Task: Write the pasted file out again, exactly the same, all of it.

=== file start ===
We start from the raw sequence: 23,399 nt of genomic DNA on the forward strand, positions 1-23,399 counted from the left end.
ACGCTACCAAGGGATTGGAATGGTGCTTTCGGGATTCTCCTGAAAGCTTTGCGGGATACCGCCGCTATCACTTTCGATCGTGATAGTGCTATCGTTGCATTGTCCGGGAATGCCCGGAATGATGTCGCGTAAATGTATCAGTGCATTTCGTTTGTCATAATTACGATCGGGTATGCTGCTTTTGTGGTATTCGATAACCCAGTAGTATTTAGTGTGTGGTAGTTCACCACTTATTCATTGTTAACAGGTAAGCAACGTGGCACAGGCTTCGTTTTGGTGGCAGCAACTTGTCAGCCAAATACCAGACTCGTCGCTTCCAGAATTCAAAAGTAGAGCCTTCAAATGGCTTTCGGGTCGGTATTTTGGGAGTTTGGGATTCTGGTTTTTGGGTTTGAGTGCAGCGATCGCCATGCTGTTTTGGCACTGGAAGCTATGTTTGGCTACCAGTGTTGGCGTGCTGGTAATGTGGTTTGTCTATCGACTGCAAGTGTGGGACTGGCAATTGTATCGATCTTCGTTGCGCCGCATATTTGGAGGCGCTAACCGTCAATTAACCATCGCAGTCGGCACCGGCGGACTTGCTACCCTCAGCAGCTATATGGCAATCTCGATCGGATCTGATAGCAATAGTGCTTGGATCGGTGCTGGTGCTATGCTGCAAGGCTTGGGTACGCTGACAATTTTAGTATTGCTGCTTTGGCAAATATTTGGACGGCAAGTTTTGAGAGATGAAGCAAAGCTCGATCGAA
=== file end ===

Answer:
We start from the raw sequence: 23,399 nt of genomic DNA on the forward strand, positions 1-23,399 counted from the left end.
ACGCTACCAAGGGATTGGAATGGTGCTTTCGGGATTCTCCTGAAAGCTTTGCGGGATACCGCCGCTATCACTTTCGATCGTGATAGTGCTATCGTTGCATTGTCCGGGAATGCCCGGAATGATGTCGCGTAAATGTATCAGTGCATTTCGTTTGTCATAATTACGATCGGGTATGCTGCTTTTGTGGTATTCGATAACCCAGTAGTATTTAGTGTGTGGTAGTTCACCACTTATTCATTGTTAACAGGTAAGCAACGTGGCACAGGCTTCGTTTTGGTGGCAGCAACTTGTCAGCCAAATACCAGACTCGTCGCTTCCAGAATTCAAAAGTAGAGCCTTCAAATGGCTTTCGGGTCGGTATTTTGGGAGTTTGGGATTCTGGTTTTTGGGTTTGAGTGCAGCGATCGCCATGCTGTTTTGGCACTGGAAGCTATGTTTGGCTACCAGTGTTGGCGTGCTGGTAATGTGGTTTGTCTATCGACTGCAAGTGTGGGACTGGCAATTGTATCGATCTTCGTTGCGCCGCATATTTGGAGGCGCTAACCGTCAATTAACCATCGCAGTCGGCACCGGCGGACTTGCTACCCTCAGCAGCTATATGGCAATCTCGATCGGATCTGATAGCAATAGTGCTTGGATCGGTGCTGGTGCTATGCTGCAAGGCTTGGGTACGCTGACAATTTTAGTATTGCTGCTTTGGCAAATATTTGGACGGCAAGTTTTGAGAGATGAAGCAAAGCTCGATCGAA